What are the End of Life Vehicle regulations?

The End of Life Vehicle regulations apply to scrap cars and vans that have a gross vehicle weight of up to 3,500kg. (End of life vehicle is another name for what's normally known as a scrap car, junk car, breaker or salvage vehicle).

The regulations were designed to reduce the impact that scrap cars have on the environment. They were introduced in two parts.

The first set of regulations came into effect in 2003 and require scrap cars to be depolluted before destruction. This involves the removal of fluids, tyres, battery and hazardous materials, before any of the remaining parts or materials can be reused or recycled. Depollution can only be carried out at Authorised Treatment Facilities (ATFs) holding the appropriate environmental permit. The 2003 regulations also required ATFs to issue last owners with a Certificate of Destruction, through which scrapped vehicles are deregistered.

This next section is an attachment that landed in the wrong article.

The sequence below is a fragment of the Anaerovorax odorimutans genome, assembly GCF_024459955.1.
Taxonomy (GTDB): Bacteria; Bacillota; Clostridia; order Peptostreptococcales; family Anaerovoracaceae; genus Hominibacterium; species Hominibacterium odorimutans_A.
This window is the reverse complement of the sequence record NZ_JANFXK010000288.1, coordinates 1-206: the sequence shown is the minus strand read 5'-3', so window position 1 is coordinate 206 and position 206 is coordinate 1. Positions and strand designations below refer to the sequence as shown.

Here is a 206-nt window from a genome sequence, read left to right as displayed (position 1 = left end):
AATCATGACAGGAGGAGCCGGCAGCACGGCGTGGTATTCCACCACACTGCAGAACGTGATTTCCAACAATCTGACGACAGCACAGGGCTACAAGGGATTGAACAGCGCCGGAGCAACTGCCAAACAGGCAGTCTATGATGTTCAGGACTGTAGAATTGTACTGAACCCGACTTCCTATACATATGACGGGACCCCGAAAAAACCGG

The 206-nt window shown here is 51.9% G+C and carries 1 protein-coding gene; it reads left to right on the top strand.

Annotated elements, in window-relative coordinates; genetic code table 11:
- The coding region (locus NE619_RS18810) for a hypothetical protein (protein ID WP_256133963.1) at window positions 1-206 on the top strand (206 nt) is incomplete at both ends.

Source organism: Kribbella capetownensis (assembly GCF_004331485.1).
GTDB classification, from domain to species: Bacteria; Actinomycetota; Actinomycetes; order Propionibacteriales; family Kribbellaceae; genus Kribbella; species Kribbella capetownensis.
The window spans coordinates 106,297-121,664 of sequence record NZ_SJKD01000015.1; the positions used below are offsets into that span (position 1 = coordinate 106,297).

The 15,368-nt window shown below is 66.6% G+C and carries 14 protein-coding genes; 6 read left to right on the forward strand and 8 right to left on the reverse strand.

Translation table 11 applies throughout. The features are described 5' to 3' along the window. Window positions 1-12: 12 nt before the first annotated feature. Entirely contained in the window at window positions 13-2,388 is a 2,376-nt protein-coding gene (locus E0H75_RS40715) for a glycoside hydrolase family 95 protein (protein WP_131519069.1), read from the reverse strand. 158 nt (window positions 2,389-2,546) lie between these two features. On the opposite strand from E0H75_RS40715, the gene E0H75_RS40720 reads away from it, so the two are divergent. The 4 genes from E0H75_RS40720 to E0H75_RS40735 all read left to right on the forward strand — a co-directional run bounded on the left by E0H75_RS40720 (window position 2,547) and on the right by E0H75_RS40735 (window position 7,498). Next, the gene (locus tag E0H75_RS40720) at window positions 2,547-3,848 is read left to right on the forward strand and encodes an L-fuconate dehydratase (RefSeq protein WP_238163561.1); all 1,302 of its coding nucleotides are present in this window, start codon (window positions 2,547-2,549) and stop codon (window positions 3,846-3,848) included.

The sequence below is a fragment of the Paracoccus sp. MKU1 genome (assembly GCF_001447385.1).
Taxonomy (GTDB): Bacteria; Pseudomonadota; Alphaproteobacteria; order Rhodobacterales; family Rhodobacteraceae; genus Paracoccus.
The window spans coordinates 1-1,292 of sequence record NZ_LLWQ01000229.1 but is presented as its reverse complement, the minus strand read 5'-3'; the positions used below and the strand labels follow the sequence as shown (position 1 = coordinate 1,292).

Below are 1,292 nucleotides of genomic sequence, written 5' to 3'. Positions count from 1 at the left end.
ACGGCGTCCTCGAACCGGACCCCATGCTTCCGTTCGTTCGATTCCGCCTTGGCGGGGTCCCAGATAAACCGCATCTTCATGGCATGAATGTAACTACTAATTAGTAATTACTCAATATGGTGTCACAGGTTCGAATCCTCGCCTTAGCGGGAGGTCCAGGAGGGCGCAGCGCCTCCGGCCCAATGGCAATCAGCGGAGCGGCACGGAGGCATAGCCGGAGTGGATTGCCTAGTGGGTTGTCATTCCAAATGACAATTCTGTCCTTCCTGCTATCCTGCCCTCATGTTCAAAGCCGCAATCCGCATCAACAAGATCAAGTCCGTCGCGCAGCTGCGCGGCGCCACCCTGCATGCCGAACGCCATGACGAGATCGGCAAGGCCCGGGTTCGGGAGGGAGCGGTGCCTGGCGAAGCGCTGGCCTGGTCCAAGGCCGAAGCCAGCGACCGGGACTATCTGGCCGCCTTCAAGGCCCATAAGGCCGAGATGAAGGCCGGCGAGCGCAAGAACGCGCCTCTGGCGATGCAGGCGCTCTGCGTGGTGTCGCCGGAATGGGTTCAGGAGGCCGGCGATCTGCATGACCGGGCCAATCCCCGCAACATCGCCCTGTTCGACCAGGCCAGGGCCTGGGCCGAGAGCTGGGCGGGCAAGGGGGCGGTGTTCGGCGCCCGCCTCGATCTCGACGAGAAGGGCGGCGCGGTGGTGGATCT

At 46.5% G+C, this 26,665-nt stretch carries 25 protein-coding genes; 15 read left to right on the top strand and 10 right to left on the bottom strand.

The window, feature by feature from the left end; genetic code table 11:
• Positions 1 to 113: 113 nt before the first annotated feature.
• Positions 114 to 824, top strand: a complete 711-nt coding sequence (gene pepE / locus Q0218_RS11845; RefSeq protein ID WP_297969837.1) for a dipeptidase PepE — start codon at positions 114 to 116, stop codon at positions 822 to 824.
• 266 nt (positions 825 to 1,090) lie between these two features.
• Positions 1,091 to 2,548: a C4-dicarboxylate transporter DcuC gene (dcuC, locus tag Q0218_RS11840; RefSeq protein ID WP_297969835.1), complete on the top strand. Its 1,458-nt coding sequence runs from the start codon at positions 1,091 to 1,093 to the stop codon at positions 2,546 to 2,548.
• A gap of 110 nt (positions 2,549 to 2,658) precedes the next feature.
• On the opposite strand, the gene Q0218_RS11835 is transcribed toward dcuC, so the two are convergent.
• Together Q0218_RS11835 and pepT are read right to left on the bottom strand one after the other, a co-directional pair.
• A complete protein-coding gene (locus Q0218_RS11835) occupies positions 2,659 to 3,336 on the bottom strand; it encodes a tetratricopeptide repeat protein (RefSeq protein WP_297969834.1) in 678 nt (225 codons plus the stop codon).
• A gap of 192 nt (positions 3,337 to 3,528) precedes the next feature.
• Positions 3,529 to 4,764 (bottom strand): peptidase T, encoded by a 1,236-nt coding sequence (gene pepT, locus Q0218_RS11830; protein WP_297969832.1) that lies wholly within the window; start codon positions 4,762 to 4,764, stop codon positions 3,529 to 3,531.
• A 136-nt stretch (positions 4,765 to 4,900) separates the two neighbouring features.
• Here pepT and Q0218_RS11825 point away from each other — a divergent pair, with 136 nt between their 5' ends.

The second set of regulations came into effect in 2005 and mean that both producers (vehicle manufacturers and professional importers) must establish national networks of ATFs to provide “free take-back” of their “own marque” ELVs. For the vehicles dealt with by these networks until 2015, producers had to achieve 85% reuse, recycling and recovery targets, as did ATFs not forming part of a producer’s network. From 2015 onwards, that target has become 95% by weight of the vehicles.

View and download a copy of the 2003 End Of Life Vehicle regulations from the Gov.uk website  

View and download a copy of the 2005 End Of Life Vehicle (Producer responsibility) regulations from the Gov.uk website